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Sculpture of the Day: Two Chinese Figures, 1752-1754

Wednesday, May 4, 2011

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Two Chinese Figures
French, 1752-1754
Acquired by King George IV while Prince Regent
The Royal Collection
This soft-paste porcelain figural group is considered one of the most ambitious sculptures ever attempted by the artists at Vincennes. Not only is the group large—standing at almost nineteen inches tall—but it’s extremely complicated and heavily detailed.


The scene depicts a young boy standing on a coral-strewn beach who approaches a regal young woman, reclining on a tasseled pillow. Minor imperfections can be seen in the sculpture, upon close inspection, showing the difficulty the artists faces in creating the complex central basket and the intricate folds and patterns of the figure’s costumes.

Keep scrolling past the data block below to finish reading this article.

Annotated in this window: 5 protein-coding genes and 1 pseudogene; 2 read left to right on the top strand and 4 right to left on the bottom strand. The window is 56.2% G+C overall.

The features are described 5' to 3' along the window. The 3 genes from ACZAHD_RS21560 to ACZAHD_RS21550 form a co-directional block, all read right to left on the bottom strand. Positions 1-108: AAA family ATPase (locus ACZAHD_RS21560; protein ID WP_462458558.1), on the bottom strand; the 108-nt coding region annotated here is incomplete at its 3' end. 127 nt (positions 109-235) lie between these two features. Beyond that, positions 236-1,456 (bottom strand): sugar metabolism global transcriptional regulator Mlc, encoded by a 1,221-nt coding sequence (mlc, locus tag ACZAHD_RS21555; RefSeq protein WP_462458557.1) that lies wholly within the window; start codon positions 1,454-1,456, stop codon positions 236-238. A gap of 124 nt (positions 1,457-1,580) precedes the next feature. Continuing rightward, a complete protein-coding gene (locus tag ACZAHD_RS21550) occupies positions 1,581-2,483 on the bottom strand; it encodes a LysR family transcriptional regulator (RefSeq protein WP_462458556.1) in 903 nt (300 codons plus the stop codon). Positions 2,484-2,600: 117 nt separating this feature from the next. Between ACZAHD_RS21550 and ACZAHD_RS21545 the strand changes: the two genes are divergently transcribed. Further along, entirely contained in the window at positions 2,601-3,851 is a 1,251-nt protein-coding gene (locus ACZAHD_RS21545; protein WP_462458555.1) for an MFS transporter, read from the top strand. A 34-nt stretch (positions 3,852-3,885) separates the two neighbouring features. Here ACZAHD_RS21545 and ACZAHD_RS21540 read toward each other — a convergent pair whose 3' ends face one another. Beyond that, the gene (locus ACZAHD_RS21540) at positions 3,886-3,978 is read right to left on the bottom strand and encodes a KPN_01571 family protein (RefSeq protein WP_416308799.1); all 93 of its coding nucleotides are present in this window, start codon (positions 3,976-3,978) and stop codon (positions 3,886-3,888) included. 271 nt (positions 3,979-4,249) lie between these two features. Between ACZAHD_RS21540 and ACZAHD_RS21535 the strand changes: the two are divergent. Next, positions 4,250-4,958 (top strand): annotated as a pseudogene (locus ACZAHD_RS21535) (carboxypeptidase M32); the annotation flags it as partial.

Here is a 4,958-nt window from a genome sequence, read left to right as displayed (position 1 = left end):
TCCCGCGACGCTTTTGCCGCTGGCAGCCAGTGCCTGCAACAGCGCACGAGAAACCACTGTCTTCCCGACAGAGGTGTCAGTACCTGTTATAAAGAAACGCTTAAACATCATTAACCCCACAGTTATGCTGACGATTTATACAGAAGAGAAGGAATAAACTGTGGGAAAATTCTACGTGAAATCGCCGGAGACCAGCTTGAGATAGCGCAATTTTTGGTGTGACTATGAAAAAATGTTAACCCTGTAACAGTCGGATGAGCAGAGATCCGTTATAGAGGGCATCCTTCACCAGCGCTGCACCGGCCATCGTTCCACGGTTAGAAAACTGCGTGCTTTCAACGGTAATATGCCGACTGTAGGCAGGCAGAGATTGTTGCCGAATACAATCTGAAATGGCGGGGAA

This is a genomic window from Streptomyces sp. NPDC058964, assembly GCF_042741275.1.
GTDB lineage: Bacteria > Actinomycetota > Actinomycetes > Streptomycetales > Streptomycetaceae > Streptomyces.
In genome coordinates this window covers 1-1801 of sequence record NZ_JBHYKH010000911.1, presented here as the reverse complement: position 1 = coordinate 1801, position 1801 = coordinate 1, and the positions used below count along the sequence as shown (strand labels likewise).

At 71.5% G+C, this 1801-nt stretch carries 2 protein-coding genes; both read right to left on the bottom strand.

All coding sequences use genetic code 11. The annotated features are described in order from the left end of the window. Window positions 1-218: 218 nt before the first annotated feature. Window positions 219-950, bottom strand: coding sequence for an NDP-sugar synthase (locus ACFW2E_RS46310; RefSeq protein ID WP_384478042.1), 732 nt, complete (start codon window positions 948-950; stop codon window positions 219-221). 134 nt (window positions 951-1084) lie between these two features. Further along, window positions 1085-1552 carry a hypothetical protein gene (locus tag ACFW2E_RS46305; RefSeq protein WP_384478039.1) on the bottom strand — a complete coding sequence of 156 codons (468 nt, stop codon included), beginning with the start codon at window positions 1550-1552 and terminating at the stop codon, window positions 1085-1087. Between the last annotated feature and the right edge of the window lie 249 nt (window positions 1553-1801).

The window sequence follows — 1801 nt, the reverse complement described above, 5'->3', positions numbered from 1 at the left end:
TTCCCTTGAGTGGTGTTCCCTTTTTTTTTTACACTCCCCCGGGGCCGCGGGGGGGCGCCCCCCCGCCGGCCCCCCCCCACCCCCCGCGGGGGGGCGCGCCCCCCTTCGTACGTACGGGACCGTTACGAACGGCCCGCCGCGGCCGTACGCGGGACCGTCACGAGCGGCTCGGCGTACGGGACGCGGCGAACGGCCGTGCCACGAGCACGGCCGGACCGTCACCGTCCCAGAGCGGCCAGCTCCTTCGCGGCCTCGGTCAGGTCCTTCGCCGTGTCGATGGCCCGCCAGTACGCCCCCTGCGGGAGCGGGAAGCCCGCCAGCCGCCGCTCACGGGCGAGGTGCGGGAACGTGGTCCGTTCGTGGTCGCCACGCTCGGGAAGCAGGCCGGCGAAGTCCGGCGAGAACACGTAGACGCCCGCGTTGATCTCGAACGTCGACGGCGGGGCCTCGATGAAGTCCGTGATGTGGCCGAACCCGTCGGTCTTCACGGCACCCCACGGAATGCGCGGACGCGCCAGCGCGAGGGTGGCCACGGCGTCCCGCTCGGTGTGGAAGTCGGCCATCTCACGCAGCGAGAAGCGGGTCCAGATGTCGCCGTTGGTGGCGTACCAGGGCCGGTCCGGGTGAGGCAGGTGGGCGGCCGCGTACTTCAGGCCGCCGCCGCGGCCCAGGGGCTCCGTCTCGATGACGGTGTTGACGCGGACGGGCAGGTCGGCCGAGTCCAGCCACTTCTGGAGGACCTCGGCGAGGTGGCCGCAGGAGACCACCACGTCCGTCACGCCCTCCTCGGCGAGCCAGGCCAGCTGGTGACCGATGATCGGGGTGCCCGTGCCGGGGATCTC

King George IV was drawn to chinoiserie and works with an Asian influence and purchased this piece while still Prince Regent. At some point in the Nineteenth century, the group was incorporated into an elaborate French clock case. At the time, the group was painted with gold details to match the clock case. While the clock is no longer in existence, the gold details remain, making the group appear to have even more depth.

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